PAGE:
GUE-NGL (European United Left/Nordic Green Left): We want more investment in youth schemes and infrastructure.

European Greens: Greens have always been at the forefront of recognising the importance of autonomous, open and safe spaces in society. On local level around Europe, we work for more public or autonomous spaces and less enclosures and exclusion. On a European level, we see a need for more exchange on best practices on how to create and organise such spaces.

What do you want to do for guaranteeing the implementation of the children’s rights in Europe?

EPP (European People’s Party): We want to defend and strengthen Human rights and children’s rights in Europe. Children are our future and we are a continent based on values. We will continue to support programmes that support and defend children’s rights in Europe but we also want to take this one step further. We demand that we take a bigger role in the global fight against child labour. In the future, we will demand that a ban on child labour will be part of every trade agreement and we will step up the enforcement and supervision of the ban.

S&D (Progressive Alliance of Socialists and Democrats): We S-D were always of the view that how Europe treats its children will definitely determine its future.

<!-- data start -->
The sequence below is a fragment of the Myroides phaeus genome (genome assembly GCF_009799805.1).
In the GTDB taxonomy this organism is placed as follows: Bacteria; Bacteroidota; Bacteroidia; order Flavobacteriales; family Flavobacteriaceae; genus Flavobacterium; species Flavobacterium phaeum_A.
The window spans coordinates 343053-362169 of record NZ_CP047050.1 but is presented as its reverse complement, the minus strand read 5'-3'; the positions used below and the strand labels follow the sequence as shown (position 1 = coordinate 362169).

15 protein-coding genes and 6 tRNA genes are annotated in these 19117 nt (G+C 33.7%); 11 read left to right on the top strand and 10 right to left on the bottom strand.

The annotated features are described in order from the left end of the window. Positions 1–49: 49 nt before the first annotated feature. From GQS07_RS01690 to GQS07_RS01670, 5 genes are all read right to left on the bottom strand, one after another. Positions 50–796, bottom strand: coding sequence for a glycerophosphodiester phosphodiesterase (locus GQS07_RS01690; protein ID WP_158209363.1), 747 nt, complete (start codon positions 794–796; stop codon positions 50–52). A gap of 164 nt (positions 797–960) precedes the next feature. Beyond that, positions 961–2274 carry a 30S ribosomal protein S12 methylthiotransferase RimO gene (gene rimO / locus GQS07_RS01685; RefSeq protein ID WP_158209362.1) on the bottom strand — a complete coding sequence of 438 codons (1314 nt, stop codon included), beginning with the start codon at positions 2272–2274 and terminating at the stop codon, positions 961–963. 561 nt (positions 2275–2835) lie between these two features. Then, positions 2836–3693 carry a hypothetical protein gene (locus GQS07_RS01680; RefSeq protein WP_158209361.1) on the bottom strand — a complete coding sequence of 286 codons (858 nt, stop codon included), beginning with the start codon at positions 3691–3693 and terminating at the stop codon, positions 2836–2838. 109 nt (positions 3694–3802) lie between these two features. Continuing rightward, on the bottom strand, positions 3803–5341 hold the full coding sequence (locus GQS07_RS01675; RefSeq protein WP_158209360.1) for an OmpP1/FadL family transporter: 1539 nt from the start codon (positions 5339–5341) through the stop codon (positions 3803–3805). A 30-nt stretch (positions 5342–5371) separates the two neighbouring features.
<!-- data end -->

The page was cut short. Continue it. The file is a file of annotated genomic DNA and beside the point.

We were at the vanguard ensuring that every child can exercise the rights set out in the UN Convention on the Rights of the child (UNCRC). Treating every child as a child, irrespective of social or ethnic background, gender, ability or migration status was, is and will be of utmost importance for us. Therefore, the S-D Group has a strong record on recognising the value of children’s own views and experience, and enabling them to participate meaningfully in all decisions affecting their right lives. We have been very strong in addressing the root causes of child violations by tackling poverty, discrimination and social exclusion and protecting against violence, abuse, exploitation and neglect. More concretely, we ensured that children who are suspected or accused of a crime get a fair trial: It was high time that all EU Member States recognise the right of anyone under 18 to be assisted by a lawyer and to be accompanied by the holder of parental responsibility. We also made sure that judges, prosecutors, and other professionals who deal with criminal proceedings involving children get special training. In criminal proceedings fundamental rights are particularly relevant, namely those of children. Last but not least, being present at the highest political level representing the organisations defenders of the rights of the child the S-D Group is of the view that more has to be done in early childhood, health care, quality education as well as community – based care and rehabilitation services.